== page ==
Non melanoma skin cancer (NMSC) is the most common cancer in Caucasian people (1,2). NMSC mainly consists of squamous cell carcinoma (SCC) and basal cell carcinoma (BCC). Often Bowens disease (SCC in situ) and actinic keratosis are considered to be included although they are not invasive. It is an important and a growing healthcare problem. If current trends continue it is expected that there will be 80% more (new) skin cancer patients by 2015 compared to those in 2000. The number of BCC patients will increase by 78% and by 2015 there will be 26000 new cases of fi rst/primary BCC compared to 15000 in 2000 in the Netherlands. The largest increase in incidence is expected to be in younger age groups 15-64 years (females 94%, males 66%), and due to an increase in superfi cial BCC (3,4). A typical BCC patient is female, becoming younger, and presenting with a superfi cial lesion. If current patterns of sun exposure do not change this increase in incidence will continue over time due to the ageing population (3,5). A serious rise in annual demand for care for non melanoma skin cancer will occur. Although NMSC is the most common cancer, death from NMSC is uncommon but it occurs. An estimated number of 1017 deaths due to squamous cell carcinoma (SCC) and 672 due to BCC in man and woman of all ages occurs yearly in Europe (6). In 20 % of the deaths due to skin cancer metastases of SCC are the cause of death(7).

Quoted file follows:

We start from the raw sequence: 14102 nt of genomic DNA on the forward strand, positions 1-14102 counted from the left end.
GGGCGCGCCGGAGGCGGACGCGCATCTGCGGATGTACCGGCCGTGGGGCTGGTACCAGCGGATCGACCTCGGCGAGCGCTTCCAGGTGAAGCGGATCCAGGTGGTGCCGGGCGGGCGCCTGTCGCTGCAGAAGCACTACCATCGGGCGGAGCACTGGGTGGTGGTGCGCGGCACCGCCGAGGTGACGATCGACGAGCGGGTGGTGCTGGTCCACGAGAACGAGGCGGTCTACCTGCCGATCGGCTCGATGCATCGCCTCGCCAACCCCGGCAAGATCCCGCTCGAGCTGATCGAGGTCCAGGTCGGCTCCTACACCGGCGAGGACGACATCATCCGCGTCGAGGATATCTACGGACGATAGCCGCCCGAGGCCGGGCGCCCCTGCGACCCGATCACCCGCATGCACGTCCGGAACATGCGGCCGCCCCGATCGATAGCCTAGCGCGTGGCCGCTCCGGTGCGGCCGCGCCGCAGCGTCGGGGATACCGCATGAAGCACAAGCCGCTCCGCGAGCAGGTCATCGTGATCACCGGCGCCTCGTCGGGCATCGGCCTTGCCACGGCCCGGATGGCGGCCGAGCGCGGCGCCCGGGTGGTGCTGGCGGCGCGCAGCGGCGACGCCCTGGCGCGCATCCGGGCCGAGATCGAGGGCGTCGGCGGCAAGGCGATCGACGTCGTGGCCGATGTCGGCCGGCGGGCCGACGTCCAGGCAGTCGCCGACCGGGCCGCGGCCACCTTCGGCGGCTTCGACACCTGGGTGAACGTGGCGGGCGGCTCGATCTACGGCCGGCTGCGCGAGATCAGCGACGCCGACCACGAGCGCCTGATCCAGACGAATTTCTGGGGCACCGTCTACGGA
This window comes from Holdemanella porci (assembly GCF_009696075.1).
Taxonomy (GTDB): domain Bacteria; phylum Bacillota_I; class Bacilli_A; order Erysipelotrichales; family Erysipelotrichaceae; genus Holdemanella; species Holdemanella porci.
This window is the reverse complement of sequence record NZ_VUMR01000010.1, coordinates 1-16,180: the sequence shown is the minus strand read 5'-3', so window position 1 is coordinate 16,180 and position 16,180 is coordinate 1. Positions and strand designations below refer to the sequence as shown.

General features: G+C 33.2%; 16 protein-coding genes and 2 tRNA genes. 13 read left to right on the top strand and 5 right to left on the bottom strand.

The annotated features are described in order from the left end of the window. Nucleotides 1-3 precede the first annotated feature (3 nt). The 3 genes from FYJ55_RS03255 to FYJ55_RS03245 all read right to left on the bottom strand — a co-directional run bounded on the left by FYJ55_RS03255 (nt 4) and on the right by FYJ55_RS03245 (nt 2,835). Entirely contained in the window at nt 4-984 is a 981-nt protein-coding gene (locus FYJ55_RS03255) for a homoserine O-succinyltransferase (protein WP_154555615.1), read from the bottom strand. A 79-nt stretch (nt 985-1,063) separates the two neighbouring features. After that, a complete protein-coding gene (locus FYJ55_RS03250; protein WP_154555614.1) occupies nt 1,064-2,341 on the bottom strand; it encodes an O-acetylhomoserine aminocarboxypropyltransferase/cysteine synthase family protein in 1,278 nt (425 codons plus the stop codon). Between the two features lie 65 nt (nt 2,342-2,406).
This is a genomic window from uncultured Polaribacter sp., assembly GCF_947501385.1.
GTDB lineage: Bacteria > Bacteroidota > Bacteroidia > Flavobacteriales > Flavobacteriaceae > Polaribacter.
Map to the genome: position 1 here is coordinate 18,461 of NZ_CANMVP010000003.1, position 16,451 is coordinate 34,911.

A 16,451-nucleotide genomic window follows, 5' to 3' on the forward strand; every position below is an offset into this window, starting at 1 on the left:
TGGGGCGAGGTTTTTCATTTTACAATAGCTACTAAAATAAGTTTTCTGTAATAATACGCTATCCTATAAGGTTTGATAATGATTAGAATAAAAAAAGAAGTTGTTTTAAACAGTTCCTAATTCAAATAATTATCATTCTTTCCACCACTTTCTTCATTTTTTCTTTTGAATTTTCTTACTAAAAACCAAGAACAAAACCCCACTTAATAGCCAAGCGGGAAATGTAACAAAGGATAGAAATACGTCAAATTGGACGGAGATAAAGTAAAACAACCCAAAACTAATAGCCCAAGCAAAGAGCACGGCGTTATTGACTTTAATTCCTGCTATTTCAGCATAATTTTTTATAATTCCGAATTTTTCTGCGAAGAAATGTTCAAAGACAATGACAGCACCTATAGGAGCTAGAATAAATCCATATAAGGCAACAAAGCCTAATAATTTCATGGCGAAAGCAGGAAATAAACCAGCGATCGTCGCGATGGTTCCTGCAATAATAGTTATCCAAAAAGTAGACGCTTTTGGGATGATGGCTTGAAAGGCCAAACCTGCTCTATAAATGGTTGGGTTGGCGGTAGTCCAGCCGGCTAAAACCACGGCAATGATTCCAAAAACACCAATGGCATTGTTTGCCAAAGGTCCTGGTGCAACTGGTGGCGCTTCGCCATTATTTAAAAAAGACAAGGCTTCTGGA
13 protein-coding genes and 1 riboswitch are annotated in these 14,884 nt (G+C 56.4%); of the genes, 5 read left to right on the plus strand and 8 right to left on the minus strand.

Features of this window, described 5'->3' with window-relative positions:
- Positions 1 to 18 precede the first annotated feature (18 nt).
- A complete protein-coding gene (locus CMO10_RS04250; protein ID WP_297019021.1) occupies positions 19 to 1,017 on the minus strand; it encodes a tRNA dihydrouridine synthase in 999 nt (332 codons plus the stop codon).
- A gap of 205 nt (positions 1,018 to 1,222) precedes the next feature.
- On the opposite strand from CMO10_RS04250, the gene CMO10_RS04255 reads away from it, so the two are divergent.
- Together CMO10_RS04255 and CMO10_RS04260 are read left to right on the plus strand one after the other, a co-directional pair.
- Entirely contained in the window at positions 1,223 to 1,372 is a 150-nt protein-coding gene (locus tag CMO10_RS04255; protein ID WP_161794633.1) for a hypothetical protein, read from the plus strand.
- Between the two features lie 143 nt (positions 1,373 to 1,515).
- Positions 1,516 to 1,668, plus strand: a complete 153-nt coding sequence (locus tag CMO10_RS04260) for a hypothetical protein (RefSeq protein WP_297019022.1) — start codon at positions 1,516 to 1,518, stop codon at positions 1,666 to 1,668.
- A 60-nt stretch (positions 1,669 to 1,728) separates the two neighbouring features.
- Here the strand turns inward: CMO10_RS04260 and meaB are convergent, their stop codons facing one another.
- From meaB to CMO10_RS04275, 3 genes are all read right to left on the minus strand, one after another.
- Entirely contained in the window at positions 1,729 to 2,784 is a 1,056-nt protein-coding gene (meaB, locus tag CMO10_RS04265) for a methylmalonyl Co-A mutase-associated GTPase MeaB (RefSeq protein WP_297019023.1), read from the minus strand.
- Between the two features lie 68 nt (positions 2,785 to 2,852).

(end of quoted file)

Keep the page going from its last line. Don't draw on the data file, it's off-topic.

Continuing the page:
non-melanoma skin cancer, skin cancer
H.A.M. Neumann (Martino)
Erasmus University Rotterdam
Dutch Cancer Society
Erasmus MC: University Medical Center Rotterdam

de Haas, E.R.M. (2007, November 15). ALA-PDT: the treatment of non melanoma skin cancer re-illuminated. Erasmus University Rotterdam. Retrieved from